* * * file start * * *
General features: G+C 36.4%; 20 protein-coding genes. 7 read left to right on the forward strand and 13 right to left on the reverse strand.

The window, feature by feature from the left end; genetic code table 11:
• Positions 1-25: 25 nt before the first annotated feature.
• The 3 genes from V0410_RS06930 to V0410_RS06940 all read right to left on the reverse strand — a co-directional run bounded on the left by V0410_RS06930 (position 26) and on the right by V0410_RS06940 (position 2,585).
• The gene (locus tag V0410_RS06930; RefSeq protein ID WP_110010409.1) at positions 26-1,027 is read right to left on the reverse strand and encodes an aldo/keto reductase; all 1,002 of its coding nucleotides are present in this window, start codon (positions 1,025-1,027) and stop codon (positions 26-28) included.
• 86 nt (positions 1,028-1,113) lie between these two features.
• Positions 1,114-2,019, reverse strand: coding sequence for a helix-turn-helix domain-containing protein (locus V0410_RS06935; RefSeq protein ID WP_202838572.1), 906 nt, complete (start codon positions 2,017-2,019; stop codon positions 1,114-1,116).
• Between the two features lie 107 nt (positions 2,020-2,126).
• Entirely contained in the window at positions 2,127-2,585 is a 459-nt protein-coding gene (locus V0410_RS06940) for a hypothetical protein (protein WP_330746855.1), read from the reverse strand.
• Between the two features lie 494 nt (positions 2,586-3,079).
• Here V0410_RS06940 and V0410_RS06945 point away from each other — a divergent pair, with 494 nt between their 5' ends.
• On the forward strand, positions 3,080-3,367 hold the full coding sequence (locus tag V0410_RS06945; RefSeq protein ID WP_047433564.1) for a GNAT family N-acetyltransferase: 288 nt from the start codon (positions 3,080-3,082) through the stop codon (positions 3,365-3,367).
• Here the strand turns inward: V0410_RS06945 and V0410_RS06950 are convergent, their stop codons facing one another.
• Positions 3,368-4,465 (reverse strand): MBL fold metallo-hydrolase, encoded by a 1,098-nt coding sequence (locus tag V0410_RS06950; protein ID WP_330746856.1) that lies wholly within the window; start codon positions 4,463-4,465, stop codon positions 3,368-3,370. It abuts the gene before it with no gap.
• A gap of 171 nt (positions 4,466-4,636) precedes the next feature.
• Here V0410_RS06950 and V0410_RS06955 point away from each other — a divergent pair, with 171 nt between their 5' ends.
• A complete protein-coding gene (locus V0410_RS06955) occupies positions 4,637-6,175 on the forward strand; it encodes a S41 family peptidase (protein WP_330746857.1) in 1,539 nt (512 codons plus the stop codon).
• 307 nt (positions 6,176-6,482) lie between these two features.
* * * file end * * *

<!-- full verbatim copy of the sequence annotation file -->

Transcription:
General features: G+C 36.4%; 20 protein-coding genes. 7 read left to right on the forward strand and 13 right to left on the reverse strand.

The window, feature by feature from the left end; genetic code table 11:
• Positions 1-25: 25 nt before the first annotated feature.
• The 3 genes from V0410_RS06930 to V0410_RS06940 all read right to left on the reverse strand — a co-directional run bounded on the left by V0410_RS06930 (position 26) and on the right by V0410_RS06940 (position 2,585).
• The gene (locus tag V0410_RS06930; RefSeq protein ID WP_110010409.1) at positions 26-1,027 is read right to left on the reverse strand and encodes an aldo/keto reductase; all 1,002 of its coding nucleotides are present in this window, start codon (positions 1,025-1,027) and stop codon (positions 26-28) included.
• 86 nt (positions 1,028-1,113) lie between these two features.
• Positions 1,114-2,019, reverse strand: coding sequence for a helix-turn-helix domain-containing protein (locus V0410_RS06935; RefSeq protein ID WP_202838572.1), 906 nt, complete (start codon positions 2,017-2,019; stop codon positions 1,114-1,116).
• Between the two features lie 107 nt (positions 2,020-2,126).
• Entirely contained in the window at positions 2,127-2,585 is a 459-nt protein-coding gene (locus V0410_RS06940) for a hypothetical protein (protein WP_330746855.1), read from the reverse strand.
• Between the two features lie 494 nt (positions 2,586-3,079).
• Here V0410_RS06940 and V0410_RS06945 point away from each other — a divergent pair, with 494 nt between their 5' ends.
• On the forward strand, positions 3,080-3,367 hold the full coding sequence (locus tag V0410_RS06945; RefSeq protein ID WP_047433564.1) for a GNAT family N-acetyltransferase: 288 nt from the start codon (positions 3,080-3,082) through the stop codon (positions 3,365-3,367).
• Here the strand turns inward: V0410_RS06945 and V0410_RS06950 are convergent, their stop codons facing one another.
• Positions 3,368-4,465 (reverse strand): MBL fold metallo-hydrolase, encoded by a 1,098-nt coding sequence (locus tag V0410_RS06950; protein ID WP_330746856.1) that lies wholly within the window; start codon positions 4,463-4,465, stop codon positions 3,368-3,370. It abuts the gene before it with no gap.
• A gap of 171 nt (positions 4,466-4,636) precedes the next feature.
• Here V0410_RS06950 and V0410_RS06955 point away from each other — a divergent pair, with 171 nt between their 5' ends.
• A complete protein-coding gene (locus V0410_RS06955) occupies positions 4,637-6,175 on the forward strand; it encodes a S41 family peptidase (protein WP_330746857.1) in 1,539 nt (512 codons plus the stop codon).
• 307 nt (positions 6,176-6,482) lie between these two features.